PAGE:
The second Tuvalu case is that of Teonea v Kaupule & Another  TVHC 2 (Case No 23 of 2003 (11 October 2005). In this case a missionary (Teonea) from the Brethren Church sought to establish a branch of the church in Tuvalu. It had some success in attracting adherents in Funafuti, the capital island, and then ventured to the outer islands, notably Nanumaga, where four other faiths already had churches. Here the body of traditional leaders of the island, the Falekaupule, ruled that no further new religions could be established on the island. Following physical threats and violence Teonea applied to the High Court of Tuvalu to make declarations recognizing his constitutional rights, notably the right to freedom of belief and worship; the right to freedom of expression and association and the right to freedom from discrimination on the grounds of his religion. There was no real dispute about the breach of rights. The issue was whether such breaches were ‘justified’ by reference to Tuvaluan values and customs, which, as indicated above, permeate the Constitution. In considering the significance of these the Chief Justice stated:
our Constitution … is firmly founded on the desire of the legislature … to hold to their traditions even if to do so means that some individual rights may be curtailed or restricted.
The objections of the local council had been based on the grounds that the adherents to the new faith were refusing to observe their communal duties and that this combined with their economic and other support of the new church [page 100] undermined the ‘spirit of togetherness of the community as a whole.’ The powers of the Falekaupule derive from custom and from legislation, the Falekaupule Act 1997, which gives statutory recognition to the duties, powers and obligations of this assembly. In particular it confers on the Falekaupule the powers previously exercised by local government councils. The court found however that this Act does not limit, remove or diminish any traditional powers. These therefore remain uncurtailed and unspecific. The court held that while the Falekaupule had the power to make by-laws under the Act resolutions such as the one made in this case were not laws for the purposes of the Constitution. This meant they escaped the provisions of section 10(2)(b) that no one should be “prevented by law from doing anything that complies with the provisions of paragraph (a).” This provides that:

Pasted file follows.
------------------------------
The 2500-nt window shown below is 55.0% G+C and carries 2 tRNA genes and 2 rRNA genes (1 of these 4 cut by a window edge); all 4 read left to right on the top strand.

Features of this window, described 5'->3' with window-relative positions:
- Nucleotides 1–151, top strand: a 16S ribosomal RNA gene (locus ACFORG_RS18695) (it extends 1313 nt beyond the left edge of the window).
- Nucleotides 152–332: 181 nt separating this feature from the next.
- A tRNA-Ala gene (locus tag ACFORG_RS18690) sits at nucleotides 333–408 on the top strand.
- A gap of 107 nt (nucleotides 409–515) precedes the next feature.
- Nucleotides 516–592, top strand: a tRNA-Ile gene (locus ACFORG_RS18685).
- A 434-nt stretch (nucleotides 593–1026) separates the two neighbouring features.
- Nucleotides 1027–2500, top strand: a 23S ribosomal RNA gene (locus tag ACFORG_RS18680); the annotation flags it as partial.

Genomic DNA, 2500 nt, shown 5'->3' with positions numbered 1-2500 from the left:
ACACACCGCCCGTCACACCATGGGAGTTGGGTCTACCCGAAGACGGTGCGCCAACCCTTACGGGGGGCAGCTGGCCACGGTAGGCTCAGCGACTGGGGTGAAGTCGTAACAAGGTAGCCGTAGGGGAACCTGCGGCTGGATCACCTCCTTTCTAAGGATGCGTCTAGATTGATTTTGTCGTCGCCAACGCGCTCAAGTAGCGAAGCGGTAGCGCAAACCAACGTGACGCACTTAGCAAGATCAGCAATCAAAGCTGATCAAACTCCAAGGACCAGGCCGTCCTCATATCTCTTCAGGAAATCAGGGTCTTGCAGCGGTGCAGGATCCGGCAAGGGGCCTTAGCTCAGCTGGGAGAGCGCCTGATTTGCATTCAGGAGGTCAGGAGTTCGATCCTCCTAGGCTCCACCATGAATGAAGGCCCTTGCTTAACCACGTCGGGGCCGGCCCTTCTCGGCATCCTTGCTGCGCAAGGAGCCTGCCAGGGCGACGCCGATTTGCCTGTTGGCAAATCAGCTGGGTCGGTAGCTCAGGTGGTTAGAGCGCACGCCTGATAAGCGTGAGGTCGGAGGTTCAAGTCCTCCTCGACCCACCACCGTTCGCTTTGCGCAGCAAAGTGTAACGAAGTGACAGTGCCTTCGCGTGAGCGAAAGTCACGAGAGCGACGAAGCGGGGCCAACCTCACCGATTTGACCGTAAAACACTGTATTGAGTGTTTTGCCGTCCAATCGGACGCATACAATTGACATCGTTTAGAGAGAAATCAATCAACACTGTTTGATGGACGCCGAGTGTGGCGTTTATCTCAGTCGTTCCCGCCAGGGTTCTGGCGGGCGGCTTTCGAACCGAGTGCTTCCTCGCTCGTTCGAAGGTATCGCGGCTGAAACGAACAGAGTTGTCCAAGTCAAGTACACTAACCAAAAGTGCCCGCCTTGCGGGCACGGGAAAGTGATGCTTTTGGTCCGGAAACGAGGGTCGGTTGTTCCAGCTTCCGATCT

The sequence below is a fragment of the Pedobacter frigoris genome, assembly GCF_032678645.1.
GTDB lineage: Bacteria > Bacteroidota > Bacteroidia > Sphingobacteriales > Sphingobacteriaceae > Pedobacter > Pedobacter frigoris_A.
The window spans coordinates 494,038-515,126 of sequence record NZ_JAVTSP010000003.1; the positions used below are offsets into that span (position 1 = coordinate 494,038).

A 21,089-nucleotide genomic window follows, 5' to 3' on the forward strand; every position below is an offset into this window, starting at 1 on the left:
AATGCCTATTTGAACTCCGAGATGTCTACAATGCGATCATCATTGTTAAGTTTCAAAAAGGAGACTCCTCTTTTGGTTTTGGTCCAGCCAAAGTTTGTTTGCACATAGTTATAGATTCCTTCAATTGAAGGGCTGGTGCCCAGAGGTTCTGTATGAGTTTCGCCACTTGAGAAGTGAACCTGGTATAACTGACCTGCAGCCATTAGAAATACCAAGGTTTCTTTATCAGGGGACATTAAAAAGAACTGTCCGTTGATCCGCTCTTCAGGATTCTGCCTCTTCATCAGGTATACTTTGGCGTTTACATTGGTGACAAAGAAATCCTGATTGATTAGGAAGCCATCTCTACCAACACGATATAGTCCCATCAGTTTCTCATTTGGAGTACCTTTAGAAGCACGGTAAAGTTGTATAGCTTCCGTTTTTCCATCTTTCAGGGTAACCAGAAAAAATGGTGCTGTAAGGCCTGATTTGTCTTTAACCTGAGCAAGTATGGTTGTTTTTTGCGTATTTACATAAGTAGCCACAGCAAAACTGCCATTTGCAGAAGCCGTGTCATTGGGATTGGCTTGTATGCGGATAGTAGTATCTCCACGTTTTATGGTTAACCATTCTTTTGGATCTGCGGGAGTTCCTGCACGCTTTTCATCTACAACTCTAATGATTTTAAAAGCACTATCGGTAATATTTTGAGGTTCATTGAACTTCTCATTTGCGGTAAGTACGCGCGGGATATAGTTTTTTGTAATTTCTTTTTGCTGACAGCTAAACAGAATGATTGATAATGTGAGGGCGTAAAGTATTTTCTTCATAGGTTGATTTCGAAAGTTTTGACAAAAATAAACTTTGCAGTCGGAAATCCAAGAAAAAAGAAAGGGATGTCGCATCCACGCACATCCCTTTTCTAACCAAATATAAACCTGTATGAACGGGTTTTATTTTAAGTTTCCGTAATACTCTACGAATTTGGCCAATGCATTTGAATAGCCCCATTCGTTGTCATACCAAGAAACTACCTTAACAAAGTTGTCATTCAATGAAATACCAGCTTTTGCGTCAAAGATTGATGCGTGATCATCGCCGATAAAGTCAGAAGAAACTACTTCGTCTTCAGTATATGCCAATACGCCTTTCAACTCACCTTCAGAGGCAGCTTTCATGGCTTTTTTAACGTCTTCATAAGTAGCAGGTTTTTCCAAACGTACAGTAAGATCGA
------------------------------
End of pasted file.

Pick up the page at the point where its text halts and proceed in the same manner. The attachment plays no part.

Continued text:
everyone has the legal right to do anything that
(i) does not injure others, or interfere with the rights and freedoms of others; and
(ii) is not prohibited by law…
The court found that the Falekaupule had the right to make the decision they did; it was reasonable to do so and the decision was not unconstitutional. Further any discrimination against the applicant was justifiable. This decision has been subject to some quite trenchant criticism by Olowu (2005). From the point of view of this article it highlights the difficulty of drawing a boundary between law and non-law when considerations of custom and the exercise of traditional powers are relevant. The implication of this case is that the persistence and constitutional protection of Tuvaluan customs and values, even when they do not amount to customary law, potentially present an area of regulation impacting on daily life which falls outside the reach of human rights as listed in the Constitution.
A consequences of this from a human rights perspective is that not only is there plurality of laws but also underpinning this is a plurality of values. So for example, claims by the individual may be subject to claims by the community or large group. This value is articulated in the Constitution of Tuvalu, Principle 3, quoted above.